Science is Universal: Hungary Aims to Promote ‘Brain Circulation’ at its Research Sites

Interview

Dr. István Szabó, Vice President for Science and International Affairs at NKFIH.

The National Research, Development, and Innovation Office (NKFIH) is launching a website to promote Hungary’s research infrastructure. The Budapest Business Journal asked Dr. István Szabó, Vice President for Science and International Affairs at NKFIH, the rationale behind the website, its target audience, and the results hoped for from it.

BBJ: The NKFIH will soon launch a webpage on research infrastructure. Why is this necessary, and what audiences will the website target?

István Szabó: Research infrastructure and its scientific output have always played a critical role in any country’s research-development-innovation (RDI) performance. There have been a significant number of top-class research infrastructures in operation for many years (some even for decades) in Hungary, often working in what we may call “scientific isolation” or the “ivory tower of science.”

Today, more than ever before, our world and societies need complex solutions to complex problems. Now researchers and research infrastructures are seeking cooperation opportunities to deal more efficiently with the challenges we are all facing today. The various scientific domains, physical sciences, health sciences, social sciences, and so on, need to work together to find complex solutions to complex problems. Now, effective cooperation doesn’t happen locally, and here I need to emphasize how fundamentally international science is. To show researchers in other countries the scientific assets, know-how, and experience Hungary possesses, to show them research projects they could contribute to, we need to put Hungary’s top research infrastructure on the map of the world. We need to make our best scientific assets clearly visible and accessible.

We began working on this in late 2020, when we compiled the most up-to-date research infrastructure-specific publication, showcasing around 28 top-of-the-line research infrastructure establishments in Hungary. A year later, in December 2021, we edited an even more comprehensive publication, and as a newly introduced tradition, “Excellent” and “Emerging” Research Infrastructure certificates were awarded to nearly 60 infrastructures and clusters. The next step in this process was creating this new website, researchinfrastructures.hu. We think the site has a clean but visually attractive look and its menu makes searching and interaction with research infrastructures effortless. The primary audience of the new website will be the community of international researchers; hence at this time researchinfrastructures.hu is available only in English. To reach our desired audiences, we’ll promote researchinfrastructures.hu on various online channels throughout 2023.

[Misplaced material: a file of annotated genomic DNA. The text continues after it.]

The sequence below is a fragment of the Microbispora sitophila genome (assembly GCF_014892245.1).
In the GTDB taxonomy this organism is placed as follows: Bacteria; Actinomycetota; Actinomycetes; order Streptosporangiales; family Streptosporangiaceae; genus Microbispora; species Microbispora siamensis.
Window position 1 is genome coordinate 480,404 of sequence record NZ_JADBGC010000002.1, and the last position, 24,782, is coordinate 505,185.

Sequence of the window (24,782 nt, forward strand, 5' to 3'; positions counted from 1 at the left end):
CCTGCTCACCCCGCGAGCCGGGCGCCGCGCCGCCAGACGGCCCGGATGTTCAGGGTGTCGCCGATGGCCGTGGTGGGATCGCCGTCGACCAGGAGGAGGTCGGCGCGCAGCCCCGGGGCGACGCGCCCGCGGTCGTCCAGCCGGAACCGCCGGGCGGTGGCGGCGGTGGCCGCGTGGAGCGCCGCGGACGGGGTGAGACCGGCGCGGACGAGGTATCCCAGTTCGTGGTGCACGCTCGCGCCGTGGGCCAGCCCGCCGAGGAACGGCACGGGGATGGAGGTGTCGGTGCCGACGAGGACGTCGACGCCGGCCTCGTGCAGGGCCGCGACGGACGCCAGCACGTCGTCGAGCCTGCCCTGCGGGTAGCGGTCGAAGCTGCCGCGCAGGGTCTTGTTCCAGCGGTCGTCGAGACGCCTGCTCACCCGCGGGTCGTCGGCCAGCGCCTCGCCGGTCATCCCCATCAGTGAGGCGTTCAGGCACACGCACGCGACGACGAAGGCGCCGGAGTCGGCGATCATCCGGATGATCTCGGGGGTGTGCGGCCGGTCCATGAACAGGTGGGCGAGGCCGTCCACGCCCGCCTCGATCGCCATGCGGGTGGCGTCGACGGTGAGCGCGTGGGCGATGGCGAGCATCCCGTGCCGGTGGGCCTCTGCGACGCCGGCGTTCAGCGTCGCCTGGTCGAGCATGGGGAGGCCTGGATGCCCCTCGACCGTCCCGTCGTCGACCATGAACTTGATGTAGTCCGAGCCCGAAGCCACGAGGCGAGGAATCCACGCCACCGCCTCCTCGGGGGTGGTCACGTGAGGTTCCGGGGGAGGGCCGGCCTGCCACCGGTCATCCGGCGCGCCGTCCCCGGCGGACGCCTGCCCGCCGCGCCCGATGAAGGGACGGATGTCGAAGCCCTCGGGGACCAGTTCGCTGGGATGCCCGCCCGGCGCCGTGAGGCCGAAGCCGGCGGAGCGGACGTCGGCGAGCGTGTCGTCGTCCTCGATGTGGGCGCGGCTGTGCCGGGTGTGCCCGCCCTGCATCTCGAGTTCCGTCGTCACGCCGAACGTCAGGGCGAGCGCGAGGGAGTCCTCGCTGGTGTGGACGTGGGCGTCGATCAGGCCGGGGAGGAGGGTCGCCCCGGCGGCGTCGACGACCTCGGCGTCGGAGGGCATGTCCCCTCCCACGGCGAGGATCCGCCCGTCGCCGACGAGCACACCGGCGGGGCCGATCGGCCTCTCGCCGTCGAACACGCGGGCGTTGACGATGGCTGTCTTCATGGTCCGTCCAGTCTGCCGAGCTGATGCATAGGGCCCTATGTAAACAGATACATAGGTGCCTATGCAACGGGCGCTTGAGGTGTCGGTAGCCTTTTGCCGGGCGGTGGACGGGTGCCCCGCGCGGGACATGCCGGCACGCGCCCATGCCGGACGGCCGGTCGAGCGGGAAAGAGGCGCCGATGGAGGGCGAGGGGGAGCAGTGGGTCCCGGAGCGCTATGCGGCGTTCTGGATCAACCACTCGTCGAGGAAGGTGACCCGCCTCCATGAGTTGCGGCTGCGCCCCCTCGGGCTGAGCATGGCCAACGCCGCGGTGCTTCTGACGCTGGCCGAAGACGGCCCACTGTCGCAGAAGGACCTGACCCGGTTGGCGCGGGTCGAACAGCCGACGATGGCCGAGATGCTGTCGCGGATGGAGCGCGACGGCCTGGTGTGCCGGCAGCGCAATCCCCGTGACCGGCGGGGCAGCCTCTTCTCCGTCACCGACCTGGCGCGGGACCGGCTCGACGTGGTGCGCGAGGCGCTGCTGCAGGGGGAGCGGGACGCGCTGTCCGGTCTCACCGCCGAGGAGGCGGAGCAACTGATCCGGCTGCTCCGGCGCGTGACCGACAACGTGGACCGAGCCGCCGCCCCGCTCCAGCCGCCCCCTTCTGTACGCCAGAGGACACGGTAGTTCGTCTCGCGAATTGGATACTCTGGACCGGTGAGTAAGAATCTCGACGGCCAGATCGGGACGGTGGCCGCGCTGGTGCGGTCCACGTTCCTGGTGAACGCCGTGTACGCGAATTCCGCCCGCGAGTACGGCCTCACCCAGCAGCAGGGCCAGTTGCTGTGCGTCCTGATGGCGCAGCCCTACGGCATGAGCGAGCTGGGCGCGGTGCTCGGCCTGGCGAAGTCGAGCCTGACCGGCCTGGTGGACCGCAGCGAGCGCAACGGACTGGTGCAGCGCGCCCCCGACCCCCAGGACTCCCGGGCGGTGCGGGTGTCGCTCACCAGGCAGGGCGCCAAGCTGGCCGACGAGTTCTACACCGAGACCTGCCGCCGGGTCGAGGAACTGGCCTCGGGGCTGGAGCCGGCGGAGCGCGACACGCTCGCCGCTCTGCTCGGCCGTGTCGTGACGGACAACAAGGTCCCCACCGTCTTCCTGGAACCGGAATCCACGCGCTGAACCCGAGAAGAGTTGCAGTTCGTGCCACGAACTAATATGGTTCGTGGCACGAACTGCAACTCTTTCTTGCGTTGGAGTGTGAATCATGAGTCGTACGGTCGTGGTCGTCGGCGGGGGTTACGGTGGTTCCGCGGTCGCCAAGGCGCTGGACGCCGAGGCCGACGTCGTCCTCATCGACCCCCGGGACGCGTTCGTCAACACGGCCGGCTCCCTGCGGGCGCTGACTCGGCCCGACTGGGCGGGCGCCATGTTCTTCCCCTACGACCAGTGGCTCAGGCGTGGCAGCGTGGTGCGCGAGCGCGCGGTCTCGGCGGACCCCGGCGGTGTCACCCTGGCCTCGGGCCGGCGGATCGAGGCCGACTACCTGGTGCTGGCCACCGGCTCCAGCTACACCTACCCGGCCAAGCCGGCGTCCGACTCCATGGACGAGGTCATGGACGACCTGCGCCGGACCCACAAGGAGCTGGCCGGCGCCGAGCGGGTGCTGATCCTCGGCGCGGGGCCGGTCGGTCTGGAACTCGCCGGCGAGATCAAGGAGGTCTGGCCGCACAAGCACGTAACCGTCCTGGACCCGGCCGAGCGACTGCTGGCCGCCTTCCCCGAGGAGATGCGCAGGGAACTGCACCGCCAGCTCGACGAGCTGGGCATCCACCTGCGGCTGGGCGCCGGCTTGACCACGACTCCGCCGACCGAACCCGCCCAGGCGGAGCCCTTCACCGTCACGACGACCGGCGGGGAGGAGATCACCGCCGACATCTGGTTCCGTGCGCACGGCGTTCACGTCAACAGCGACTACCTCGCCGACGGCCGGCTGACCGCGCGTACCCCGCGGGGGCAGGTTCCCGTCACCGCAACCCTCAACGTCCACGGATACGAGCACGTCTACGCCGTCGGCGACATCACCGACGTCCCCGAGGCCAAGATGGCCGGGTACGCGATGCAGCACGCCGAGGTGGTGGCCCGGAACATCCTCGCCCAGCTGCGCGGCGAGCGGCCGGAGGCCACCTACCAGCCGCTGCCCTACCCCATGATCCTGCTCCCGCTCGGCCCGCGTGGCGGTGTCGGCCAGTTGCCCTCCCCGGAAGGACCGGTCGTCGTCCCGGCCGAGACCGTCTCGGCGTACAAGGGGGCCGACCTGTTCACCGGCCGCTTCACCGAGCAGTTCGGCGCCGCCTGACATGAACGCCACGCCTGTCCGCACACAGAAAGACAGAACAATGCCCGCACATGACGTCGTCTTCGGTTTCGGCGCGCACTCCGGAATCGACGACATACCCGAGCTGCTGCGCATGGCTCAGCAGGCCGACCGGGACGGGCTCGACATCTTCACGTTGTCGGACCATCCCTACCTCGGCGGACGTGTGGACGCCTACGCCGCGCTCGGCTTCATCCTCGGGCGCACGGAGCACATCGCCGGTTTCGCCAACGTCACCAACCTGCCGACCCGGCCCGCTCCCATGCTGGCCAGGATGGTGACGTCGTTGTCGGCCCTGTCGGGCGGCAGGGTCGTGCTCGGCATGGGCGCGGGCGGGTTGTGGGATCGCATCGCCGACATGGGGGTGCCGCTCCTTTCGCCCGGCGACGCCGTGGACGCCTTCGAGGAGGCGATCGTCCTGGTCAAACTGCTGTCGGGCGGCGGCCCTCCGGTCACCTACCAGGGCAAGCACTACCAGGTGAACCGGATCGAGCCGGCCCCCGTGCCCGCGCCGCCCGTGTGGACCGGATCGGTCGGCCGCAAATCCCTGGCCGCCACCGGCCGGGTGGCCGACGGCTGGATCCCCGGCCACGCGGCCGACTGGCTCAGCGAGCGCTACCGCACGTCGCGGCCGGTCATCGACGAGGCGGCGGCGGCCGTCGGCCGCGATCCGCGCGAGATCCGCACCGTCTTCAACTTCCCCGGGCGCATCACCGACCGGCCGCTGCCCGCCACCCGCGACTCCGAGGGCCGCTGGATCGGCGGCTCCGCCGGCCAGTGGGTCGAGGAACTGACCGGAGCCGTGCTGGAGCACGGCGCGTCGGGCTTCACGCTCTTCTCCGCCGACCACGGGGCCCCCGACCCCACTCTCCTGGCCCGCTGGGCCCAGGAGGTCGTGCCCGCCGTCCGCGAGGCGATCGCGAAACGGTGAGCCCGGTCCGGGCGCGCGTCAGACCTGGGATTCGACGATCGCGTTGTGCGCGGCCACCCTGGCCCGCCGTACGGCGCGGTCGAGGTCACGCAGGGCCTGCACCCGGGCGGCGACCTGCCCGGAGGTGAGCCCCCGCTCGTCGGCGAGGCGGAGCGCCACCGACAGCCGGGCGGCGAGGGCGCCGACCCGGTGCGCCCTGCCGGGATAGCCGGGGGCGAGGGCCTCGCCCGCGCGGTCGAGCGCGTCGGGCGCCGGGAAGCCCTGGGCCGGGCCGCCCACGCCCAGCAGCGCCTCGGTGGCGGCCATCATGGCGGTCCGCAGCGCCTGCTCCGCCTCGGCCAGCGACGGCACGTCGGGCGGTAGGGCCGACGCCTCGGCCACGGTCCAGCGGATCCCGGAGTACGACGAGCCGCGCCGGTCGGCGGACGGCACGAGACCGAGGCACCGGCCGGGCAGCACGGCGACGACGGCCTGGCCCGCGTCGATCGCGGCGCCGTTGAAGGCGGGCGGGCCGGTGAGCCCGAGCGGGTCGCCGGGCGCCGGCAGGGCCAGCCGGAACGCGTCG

BBJ: Tell us more about the “Excellent” and “Emerging” Research Infrastructure titles you mentioned.

ISz: Between late 2020 and the spring of 2021, we conducted a nationwide survey to evaluate the preparedness and international embeddedness of Hungary’s research infrastructure portfolio. Following the survey and the evaluation process, the National Research Infrastructure Committee decided to introduce the “Excellent” and “Emerging” research infrastructure titles as a sign of recognition toward those concerned. A total of nearly 60 such titles and certificates were awarded to top infrastructures and newly developing infrastructures and clusters. We also introduced a “seal of excellence” as the visual representation of research excellence demonstrated by the selected institutions and research facilities. We’re hoping this concept can be further developed into a fully-fledged scientific brand.

BBJ: Why is cooperation important between research, development and innovation?